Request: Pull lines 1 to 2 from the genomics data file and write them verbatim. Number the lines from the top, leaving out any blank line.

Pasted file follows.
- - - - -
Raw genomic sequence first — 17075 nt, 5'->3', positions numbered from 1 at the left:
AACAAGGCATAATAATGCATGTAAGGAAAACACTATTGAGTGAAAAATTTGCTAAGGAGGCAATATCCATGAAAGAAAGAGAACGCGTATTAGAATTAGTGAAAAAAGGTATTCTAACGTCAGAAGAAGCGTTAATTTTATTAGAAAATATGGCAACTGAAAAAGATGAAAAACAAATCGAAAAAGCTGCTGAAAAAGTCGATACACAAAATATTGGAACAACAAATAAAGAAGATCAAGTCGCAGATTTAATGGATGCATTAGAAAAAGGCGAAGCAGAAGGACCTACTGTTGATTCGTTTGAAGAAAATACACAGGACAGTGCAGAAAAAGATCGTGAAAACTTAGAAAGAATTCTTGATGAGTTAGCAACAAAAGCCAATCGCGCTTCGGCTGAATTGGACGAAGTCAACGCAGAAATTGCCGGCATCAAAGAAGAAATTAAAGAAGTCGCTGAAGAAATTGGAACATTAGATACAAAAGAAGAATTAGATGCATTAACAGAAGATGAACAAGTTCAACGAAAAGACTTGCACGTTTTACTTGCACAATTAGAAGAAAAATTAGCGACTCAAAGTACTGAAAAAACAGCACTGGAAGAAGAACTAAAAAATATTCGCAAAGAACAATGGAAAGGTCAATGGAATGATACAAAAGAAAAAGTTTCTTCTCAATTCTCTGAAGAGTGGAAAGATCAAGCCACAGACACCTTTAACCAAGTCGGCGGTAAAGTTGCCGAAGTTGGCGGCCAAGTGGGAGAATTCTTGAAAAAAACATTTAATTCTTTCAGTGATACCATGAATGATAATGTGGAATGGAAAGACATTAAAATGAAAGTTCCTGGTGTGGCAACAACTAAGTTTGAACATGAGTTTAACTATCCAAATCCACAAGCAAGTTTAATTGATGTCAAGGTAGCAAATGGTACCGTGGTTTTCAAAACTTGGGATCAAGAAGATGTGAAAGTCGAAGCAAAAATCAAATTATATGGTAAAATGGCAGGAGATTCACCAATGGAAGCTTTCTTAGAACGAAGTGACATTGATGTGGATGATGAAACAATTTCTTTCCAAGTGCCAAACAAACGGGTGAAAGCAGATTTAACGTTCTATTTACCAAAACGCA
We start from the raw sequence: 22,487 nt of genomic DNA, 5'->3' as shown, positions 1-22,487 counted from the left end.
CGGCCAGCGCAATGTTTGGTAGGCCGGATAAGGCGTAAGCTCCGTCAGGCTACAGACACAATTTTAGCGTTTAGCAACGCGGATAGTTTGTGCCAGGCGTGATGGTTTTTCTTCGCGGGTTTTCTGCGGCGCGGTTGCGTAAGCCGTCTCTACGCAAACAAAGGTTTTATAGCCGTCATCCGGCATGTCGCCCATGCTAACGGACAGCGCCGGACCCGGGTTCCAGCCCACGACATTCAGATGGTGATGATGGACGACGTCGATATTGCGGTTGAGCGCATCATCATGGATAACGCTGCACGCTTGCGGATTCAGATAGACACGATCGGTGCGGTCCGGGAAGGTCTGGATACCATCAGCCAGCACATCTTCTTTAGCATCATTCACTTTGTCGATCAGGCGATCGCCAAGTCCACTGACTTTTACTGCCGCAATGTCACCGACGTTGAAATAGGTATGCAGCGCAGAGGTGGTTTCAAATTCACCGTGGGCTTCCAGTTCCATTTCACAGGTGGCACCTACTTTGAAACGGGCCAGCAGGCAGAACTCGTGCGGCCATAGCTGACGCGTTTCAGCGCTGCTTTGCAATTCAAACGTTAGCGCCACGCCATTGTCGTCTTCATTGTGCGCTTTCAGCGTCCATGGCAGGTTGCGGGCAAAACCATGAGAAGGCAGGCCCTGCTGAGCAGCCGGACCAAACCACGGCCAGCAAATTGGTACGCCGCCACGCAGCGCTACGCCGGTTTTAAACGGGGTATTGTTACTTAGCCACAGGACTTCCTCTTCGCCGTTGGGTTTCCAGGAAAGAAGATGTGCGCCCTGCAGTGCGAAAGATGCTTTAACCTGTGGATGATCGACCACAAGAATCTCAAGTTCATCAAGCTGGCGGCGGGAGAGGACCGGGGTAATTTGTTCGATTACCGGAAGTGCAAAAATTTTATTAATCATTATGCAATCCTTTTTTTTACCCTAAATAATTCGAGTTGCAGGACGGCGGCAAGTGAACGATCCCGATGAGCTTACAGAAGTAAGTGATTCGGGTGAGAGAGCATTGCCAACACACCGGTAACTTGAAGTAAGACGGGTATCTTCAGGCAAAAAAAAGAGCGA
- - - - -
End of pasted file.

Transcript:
Raw genomic sequence first — 17075 nt, 5'->3', positions numbered from 1 at the left:
AACAAGGCATAATAATGCATGTAAGGAAAACACTATTGAGTGAAAAATTTGCTAAGGAGGCAATATCCATGAAAGAAAGAGAACGCGTATTAGAATTAGTGAAAAAAGGTATTCTAACGTCAGAAGAAGCGTTAATTTTATTAGAAAATATGGCAACTGAAAAAGATGAAAAACAAATCGAAAAAGCTGCTGAAAAAGTCGATACACAAAATATTGGAACAACAAATAAAGAAGATCAAGTCGCAGATTTAATGGATGCATTAGAAAAAGGCGAAGCAGAAGGACCTACTGTTGATTCGTTTGAAGAAAATACACAGGACAGTGCAGAAAAAGATCGTGAAAACTTAGAAAGAATTCTTGATGAGTTAGCAACAAAAGCCAATCGCGCTTCGGCTGAATTGGACGAAGTCAACGCAGAAATTGCCGGCATCAAAGAAGAAATTAAAGAAGTCGCTGAAGAAATTGGAACATTAGATACAAAAGAAGAATTAGATGCATTAACAGAAGATGAACAAGTTCAACGAAAAGACTTGCACGTTTTACTTGCACAATTAGAAGAAAAATTAGCGACTCAAAGTACTGAAAAAACAGCACTGGAAGAAGAACTAAAAAATATTCGCAAAGAACAATGGAAAGGTCAATGGAATGATACAAAAGAAAAAGTTTCTTCTCAATTCTCTGAAGAGTGGAAAGATCAAGCCACAGACACCTTTAACCAAGTCGGCGGTAAAGTTGCCGAAGTTGGCGGCCAAGTGGGAGAATTCTTGAAAAAAACATTTAATTCTTTCAGTGATACCATGAATGATAATGTGGAATGGAAAGACATTAAAATGAAAGTTCCTGGTGTGGCAACAACTAAGTTTGAACATGAGTTTAACTATCCAAATCCACAAGCAAGTTTAATTGATGTCAAGGTAGCAAATGGTACCGTGGTTTTCAAAACTTGGGATCAAGAAGATGTGAAAGTCGAAGCAAAAATCAAATTATATGGTAAAATGGCAGGAGATTCACCAATGGAAGCTTTCTTAGAACGAAGTGACATTGATGTGGATGATGAAACAATTTCTTTCCAAGTGCCAAACAAACGGGTGAAAGCAGATTTAACGTTCTATTTACCAAAACGCA